“A Critical Inferno? Hoplit, Hanslick, and Liszt’s Dante Symphony,” Journal of the Society for Musicology in Ireland 7 (2011–12): 3–22.

“‘Come Rise to Higher Spheres!” Tradition Transcended in Brahms’s Violin Sonata in G Major, Op. 78,” in Ad Parnassum: A Journal of Eighteenth-and Nineteenth-Century Instrumental Music 6/11 (April 2009): 129–152 [with Dillon R. Parmer].

“In Search of Absolute Inwardness and Spiritual Subjectivity? The Historical and Ideological Context of Schumann’s ‘Neue Bahnen’,” International Review for the Aesthetics and Sociology of Music 39/2 (December 2008): 139–163.

Book contributions

“Giving Voice to Spectralism: Donnacha Dennehy and The Embodiment of Sound,” in Oxford Handbook to Spectral and Post-Spectral Music, ed. Bryan Christian and Amy Bauer (Oxford: Oxford University Press, forthcoming).

“Brahms as a Vanishing Point in the Music of Wolfgang Rihm: Reflections on Klavierstück Nr 6,” Music Preferred: Essays in Musicology, Cultural History, and Analysis Honour of Harry White, ed. Lorraine Byrne Bodley (Vienna: Hollitzer Wissenschaftsverlag, 2018), 512–547.

“Philosophy,” in Johannes Brahms in Context, ed. Katy Hamilton and Natasha Loges, Music in Context Series (Cambridge: Cambridge University Press, 2018).

“The Sense of an Ending: Adorno, Brahms, and Music’s Return to the Land of Childhood,” Irish Musical Analysis (Irish Musical Studies, Vol. 11), ed. Gareth Cox and Julian Horton (Dublin: Four Courts Press, 2014), 104–24.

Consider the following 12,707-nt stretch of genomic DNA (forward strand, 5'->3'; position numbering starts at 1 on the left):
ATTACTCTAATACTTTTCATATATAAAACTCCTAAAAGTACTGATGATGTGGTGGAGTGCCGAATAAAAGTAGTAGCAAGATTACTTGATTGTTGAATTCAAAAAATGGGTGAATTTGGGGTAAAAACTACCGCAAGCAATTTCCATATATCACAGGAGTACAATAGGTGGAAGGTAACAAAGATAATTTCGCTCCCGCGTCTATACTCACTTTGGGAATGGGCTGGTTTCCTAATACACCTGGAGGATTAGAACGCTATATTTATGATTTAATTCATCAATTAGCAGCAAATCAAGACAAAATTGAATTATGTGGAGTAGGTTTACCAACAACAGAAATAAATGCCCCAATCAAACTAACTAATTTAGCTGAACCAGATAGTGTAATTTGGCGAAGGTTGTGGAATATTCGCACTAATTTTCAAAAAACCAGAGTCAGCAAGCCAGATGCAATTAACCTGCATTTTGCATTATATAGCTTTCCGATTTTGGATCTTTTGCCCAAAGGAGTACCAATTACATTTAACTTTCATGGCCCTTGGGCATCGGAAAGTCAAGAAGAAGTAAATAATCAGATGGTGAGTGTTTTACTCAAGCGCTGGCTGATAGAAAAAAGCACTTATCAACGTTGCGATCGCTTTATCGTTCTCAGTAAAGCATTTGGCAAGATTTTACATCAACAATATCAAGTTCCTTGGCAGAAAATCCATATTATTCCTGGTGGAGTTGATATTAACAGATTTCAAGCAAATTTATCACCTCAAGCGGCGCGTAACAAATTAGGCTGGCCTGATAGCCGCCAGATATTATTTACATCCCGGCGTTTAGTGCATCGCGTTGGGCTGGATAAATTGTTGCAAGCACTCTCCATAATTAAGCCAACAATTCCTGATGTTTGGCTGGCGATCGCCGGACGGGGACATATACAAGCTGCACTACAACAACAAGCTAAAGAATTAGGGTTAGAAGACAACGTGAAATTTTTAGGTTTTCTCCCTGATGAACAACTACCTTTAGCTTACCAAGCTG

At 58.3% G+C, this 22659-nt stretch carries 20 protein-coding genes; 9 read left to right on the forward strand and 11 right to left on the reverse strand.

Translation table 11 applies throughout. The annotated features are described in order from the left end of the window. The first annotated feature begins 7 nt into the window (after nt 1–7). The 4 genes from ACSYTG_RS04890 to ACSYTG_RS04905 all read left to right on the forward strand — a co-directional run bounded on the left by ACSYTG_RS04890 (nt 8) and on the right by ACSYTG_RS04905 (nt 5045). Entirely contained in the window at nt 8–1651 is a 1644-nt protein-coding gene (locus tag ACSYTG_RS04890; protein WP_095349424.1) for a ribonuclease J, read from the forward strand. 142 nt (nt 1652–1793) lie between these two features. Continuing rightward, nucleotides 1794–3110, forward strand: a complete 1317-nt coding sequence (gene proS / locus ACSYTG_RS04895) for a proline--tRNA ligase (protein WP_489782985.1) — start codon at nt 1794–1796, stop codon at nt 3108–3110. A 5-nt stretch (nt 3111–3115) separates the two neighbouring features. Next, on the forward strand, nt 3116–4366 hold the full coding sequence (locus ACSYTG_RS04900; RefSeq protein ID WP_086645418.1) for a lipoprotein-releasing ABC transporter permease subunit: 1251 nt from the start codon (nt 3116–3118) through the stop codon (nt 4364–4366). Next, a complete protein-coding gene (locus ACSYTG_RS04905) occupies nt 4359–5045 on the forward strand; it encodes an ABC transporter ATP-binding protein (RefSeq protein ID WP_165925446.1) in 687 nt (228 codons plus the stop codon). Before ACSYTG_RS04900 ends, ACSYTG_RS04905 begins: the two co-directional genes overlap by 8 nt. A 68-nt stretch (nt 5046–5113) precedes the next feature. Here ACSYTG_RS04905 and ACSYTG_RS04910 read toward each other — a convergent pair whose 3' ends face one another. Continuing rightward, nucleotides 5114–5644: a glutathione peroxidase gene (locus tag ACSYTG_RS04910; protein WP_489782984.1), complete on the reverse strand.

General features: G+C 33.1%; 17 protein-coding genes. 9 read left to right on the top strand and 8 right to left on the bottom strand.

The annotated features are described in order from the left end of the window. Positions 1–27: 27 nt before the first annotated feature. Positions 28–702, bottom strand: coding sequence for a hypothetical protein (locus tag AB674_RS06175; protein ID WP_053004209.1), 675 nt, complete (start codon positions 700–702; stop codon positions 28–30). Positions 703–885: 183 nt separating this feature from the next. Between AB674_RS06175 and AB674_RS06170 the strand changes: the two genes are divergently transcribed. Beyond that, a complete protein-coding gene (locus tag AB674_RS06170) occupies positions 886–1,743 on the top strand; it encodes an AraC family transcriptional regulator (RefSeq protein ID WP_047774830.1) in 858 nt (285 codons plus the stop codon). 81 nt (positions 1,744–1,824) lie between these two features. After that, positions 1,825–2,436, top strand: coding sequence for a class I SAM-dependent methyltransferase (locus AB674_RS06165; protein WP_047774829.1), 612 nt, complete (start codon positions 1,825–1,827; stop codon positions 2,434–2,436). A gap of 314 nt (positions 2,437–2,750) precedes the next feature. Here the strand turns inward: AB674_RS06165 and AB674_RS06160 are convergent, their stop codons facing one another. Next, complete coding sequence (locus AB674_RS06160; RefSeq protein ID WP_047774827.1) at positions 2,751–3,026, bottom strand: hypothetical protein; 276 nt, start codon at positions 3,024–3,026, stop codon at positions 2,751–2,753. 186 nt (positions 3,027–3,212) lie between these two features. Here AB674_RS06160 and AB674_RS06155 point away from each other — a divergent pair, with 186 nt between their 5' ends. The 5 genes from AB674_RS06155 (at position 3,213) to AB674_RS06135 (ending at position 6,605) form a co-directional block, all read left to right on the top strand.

“German Liberalism, Nationalism, and Humanism in Hanslick’s Writings on Brahms,” in Nicole Grimes, Siobhán Donovan, and Wolfgang Marx, eds, Rethinking Hanslick: Music, Formalism, and Expression (Rochester: University of Rochester Press, 2013), 160–84.

“Chronology” and “Introduction,” in Nicole Grimes, Siobhán Donovan, and Wolfgang Marx, eds, Rethinking Hanslick: Music, Formalism, and Expression (Rochester: University of Rochester Press, 2013), xii–xiv, and 1–11 respectively.

“‘Wordless Judaism, Like the Songs of Mendelssohn’? Hanslick, Mendelssohn and Cultural Politics in Late Nineteenth-Century Vienna,” in Nicole Grimes and Angela R. Mace, eds, Mendelssohn Perspectives (Aldershot: Ashgate, 2012), 49–62.

“Introduction” (with Angela R. Mace), in Nicole Grimes and Angela R. Mace, eds, Mendelssohn Perspectives (Aldershot: Ashgate, 2012), 1–6.


Katy Hamilton and Natasha Loges (eds), Brahms in the Home and the Concert Hall: Between Public and Private Performance; and Paul Berry, Brahms Among Friends: Listening, Performance, and the Rhetoric of Allusion, commissioned for Music & Letters (April 2016): 169–173.

Constantin Floros, Free but Alone: A Life for Poetic Music, commissioned for Nineteenth-Century Music Review 9/2 (December 2012): 341–46.

Theophil Antonicek, Gernot Gruber and Christoph Landerer, eds, Eduard Hanslick zum Gedenken: Bericht des Symposiums zum Anlass seines 100. Todestags, commissioned for the Journal of the Society for Musicology in Ireland 7 (2011–2012): 67–76.

Walter Frisch and Kevin C. Karnes, eds, Brahms and His World (Princeton: Princeton University Press) commissioned for Music Analysis 31/1 (Spring 2011): 140–150.

Kevin C. Karnes, Music Criticism and the Challenge of History: Shaping Modern Musical Thought in Late Nineteenth-Century Vienna, commissioned for the Journal of the Society for Musicology in Ireland 4 (2008–2009): 79–83.

Schoenberg, String Quartets, Aron Quartet with Anna Maria Pammer, sop., Preiser Records, PR 90572, commissioned for Nineteenth-Century Music Review 2/2 (2005): 220–22.

Associate Professor
CAC 3045